Branding in the Collaborative Economy

Legal Implications for Intellectual Property and Consumer Outreach

The following is an excerpt from a white paper released by Collen IP, an intellectual property law firm specializing in launching brands, advising on advertising and marketing strategies, and protecting valuable intellectual property rights. For more information, please visit or contact [email protected]

For the full paper, please see:  


The term “collaborative economy” describes an economic system where consumers prefer to share, rather than purchase, goods and services. It seeks to empower consumers and free them from the burdens of ownership. Hundreds of startup businesses have leveraged social media technology to meet this new demand. Even major brands, like Patagonia, eBay, and Marriott, are venturing into this space. Intellectual property – copyrights, trademarks and patents – are the lifeblood of these businesses.  Will the collaborative economy render such property obsolete? Will the venues for advertising and marketing become so diverse and diffuse that companies will no longer be able to afford to develop a brand identity? Despite the inevitable clash between intellectual property’s monopoly concepts and the collaborative economy, brands can remain stakeholders by fostering messages of trust and embracing consumer connections.

This excerpt summarizes the five areas of analysis in our white paper, examining the expected impact of the collaborative economy on trademarks, copyrights, advertising and marketing, counterfeit and grey market goods, and patents. Each summary ends with recommended best practices for businesses making operational adjustments for the collaborative economy.


In a changing marketplace, brands and trademarks remain a constant. A trademark is an asset to the brand owner and a sign of known quality to the consumer. The collaborative economy will require increased diligence from brand owners. As the marketplace shifts from outright sale to collective sharing, it will be more difficult to develop and manage trademark portfolios and brand identity.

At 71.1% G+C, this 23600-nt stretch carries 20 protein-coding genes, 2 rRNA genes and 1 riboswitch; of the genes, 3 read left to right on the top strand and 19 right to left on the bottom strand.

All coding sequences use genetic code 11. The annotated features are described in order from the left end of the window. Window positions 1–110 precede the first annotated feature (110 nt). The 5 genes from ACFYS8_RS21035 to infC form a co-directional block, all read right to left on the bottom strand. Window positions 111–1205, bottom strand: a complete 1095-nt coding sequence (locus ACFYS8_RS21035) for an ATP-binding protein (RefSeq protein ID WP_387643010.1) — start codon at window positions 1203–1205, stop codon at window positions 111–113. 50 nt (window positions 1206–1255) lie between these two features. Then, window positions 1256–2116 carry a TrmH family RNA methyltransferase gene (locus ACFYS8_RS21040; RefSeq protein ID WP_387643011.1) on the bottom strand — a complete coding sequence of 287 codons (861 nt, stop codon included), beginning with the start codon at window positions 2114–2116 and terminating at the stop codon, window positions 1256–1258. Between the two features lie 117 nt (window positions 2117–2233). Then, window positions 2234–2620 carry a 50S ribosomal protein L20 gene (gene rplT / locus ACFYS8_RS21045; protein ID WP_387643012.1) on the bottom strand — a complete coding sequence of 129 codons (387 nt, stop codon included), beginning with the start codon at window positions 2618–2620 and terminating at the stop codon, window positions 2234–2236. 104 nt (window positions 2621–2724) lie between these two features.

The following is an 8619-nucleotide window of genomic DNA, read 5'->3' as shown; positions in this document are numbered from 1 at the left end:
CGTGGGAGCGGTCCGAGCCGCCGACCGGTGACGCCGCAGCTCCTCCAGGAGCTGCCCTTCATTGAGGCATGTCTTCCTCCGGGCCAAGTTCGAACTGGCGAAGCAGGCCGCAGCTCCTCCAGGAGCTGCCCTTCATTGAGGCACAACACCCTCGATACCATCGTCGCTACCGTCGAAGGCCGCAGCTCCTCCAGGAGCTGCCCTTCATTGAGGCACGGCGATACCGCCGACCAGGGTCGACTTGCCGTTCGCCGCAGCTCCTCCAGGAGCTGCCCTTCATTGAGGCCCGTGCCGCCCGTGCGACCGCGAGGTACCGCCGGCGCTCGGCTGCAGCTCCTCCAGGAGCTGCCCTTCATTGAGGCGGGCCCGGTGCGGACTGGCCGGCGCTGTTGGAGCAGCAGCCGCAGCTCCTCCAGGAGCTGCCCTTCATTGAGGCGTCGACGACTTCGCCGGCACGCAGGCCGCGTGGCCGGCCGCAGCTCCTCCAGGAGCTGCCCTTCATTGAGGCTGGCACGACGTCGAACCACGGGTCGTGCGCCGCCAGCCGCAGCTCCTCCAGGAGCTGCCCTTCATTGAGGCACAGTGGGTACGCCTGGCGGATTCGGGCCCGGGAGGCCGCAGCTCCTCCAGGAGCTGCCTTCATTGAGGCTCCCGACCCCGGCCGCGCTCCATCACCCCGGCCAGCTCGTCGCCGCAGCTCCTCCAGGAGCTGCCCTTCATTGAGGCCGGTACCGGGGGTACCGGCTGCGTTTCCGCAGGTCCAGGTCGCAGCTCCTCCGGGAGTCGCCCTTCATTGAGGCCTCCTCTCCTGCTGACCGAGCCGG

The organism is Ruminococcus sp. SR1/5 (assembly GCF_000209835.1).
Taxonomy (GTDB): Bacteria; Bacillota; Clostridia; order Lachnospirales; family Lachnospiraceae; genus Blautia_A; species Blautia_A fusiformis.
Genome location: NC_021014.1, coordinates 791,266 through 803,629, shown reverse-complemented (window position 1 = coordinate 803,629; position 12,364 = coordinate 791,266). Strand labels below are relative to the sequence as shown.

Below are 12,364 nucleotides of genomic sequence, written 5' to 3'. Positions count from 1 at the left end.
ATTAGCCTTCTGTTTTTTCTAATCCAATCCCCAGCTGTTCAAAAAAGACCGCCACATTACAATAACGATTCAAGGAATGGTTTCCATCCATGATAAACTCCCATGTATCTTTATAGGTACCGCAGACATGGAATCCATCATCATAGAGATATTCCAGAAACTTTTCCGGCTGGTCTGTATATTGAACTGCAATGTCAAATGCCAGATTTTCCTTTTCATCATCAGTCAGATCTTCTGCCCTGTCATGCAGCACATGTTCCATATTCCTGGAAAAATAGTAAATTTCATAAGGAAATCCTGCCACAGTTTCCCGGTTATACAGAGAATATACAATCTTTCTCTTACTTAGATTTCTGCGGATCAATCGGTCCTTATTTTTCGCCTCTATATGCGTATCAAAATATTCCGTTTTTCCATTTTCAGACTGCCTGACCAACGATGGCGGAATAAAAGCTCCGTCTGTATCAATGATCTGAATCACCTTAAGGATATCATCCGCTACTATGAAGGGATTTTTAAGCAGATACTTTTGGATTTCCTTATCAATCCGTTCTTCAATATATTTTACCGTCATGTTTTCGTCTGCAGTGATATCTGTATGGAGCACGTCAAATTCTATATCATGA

Brand owners can expect to see an increase in the unregulated “private” use of trademarks that will undoubtedly test the bounds of permissible use guidelines. As such, trademark owners will have to develop strategies to maintain the value and strength of their brands against a more expansive field of usage.

Two principles should guide brands’ actions. First, brands must be vigilant in policing all forms of media to ensure proper usage to guard against becoming known as a “generic.” Second,

brand owners must police against a false impression that the brand endorses the person sharing goods or is somehow affiliated with the collaborator.

With the proliferation of social media, brand owners to some extent have accepted domain squatters as a fact of life. Nonetheless, the collaborative economy increases the danger of damage from these interlopers. Because the relationship between product/service and source is the sine qua non of trademark protection, owners must find a benevolent way to police uses that will not alienate customers. In the collaborative economy, a soft legal approach may be appropriate. For example, a letter outlining why the consumer’s use harms the brand owner and how the brand and consumer could work together is likely to create a better perception than rigid legal action.

“Fluid trademarks” are another area for brand owners to consider in a collaborative economy.  Consumers’ “collaborative” consumption philosophy comes at a time when brands are already striving for interactivity, with instant action and reaction from consumers via social media. Companies such as Google understand the consumer mentality and try to keep their brand fresh and different in the minds of the consumer every single day with playful permutations of their logos.

These fluid marks bring up their own legal issues: what is the protectable mark? Is it in the outline, brand colors, name, or logo composition? In a collaborative economy, is it fair use for “sharers” to use or create a reworked or creative rendition of a famous brand? While this strategy creates a closer tie between consumer and brand owner, it endangers trademark rights unless the brand owner works to preserve brand integrity.